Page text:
After the age of 30, the average individual loses approximately 3-5% of their muscle mass each decade. This is known as sarcopenia. Over time, that loss grows exponentially quicker, especially in the older population. Follow these three tips and slow down the onset of sarcopenia, before it slows you down.
Tip One: Include Quality Sources of Protein in Each Meal
The general recommendations for those over age 65 is 1 gram of protein, per day, per 1 kg of bodyweight. For example, a 150-pound man should eat 68 grams of protein per day.
The meals pictured here contain approximately 30 grams of protein and are available Monday through Friday at our café in the Center for Healthy Living.
Recommended Sources of protein:
- Lean, grass-fed, meat
- Protein supplements, as tolerated
Tip Two: Perform Resistance Exercises a Minimum of Three Times per Week
Resistance training promotes muscle growth, retention, and stronger bones. A well-rounded program targets all major muscle groups essential for daily living. The equipment at Moorings Park has been selected with the aging individual in mind.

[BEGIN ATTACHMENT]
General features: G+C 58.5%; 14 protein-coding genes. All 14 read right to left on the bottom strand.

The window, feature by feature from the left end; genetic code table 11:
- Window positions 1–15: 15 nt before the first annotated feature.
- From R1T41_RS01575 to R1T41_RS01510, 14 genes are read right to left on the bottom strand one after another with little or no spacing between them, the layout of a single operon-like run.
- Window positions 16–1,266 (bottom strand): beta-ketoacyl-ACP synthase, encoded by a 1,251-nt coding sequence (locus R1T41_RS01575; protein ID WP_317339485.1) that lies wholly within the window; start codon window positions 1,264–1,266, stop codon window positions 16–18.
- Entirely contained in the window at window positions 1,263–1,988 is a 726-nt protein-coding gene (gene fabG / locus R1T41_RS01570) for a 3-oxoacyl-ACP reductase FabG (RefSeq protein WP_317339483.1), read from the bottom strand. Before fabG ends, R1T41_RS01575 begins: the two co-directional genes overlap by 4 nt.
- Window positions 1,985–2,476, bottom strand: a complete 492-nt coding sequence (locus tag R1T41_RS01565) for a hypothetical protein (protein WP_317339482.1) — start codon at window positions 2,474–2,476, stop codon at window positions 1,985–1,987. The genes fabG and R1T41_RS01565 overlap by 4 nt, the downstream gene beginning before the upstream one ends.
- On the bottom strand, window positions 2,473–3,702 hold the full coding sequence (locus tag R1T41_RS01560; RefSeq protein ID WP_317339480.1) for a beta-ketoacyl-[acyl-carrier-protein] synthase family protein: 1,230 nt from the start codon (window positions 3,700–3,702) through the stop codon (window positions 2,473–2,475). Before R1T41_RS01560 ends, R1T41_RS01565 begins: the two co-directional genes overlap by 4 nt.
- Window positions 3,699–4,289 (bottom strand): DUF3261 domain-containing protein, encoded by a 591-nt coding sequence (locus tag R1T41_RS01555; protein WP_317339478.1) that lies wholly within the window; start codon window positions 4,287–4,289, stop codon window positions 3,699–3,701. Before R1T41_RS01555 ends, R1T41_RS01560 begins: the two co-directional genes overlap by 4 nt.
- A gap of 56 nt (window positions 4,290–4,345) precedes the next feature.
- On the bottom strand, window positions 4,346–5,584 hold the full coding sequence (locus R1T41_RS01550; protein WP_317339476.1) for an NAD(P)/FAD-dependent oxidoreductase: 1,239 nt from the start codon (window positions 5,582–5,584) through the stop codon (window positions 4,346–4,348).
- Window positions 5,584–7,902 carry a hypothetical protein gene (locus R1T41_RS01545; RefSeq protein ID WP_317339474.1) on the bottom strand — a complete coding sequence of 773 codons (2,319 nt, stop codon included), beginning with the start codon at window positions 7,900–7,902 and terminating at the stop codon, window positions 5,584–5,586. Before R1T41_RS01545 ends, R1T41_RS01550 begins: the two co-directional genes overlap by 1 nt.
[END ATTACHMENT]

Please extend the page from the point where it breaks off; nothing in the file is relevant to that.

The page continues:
- Three times per week per muscle group, with a minimum of 24 hours between training sessions
- Two to five sets of exercises
- Eight to twelve repetitions per set of exercise
Tip Three: Have your Body Composition Measured on an Annual Basis
Many devices, ranging from simple to complex, can be used to measure an individual’s muscle mass. As a convenience, ask your physician to measure your body composition during your annual physical.
Recommended Measurement Tools:
- Skin-fold Calipers or body measurements
- Bioelectrical Impedance Analysis
Robert Sorenson, MA, CSCS, CSPS
Certified Strength and Conditioning Coach (NSCA - CSCS), Certified Special Population Specialist (NSCA - CSPS), Exercise Physiologist, Gerontologist
As an Exercise Physiologist and Gerontologist at Moorings Park, Robert has observed a correlation between postural health and quality of life in the older population. He believes those who work to correct their posture will lead longer, happier, and healthier lives.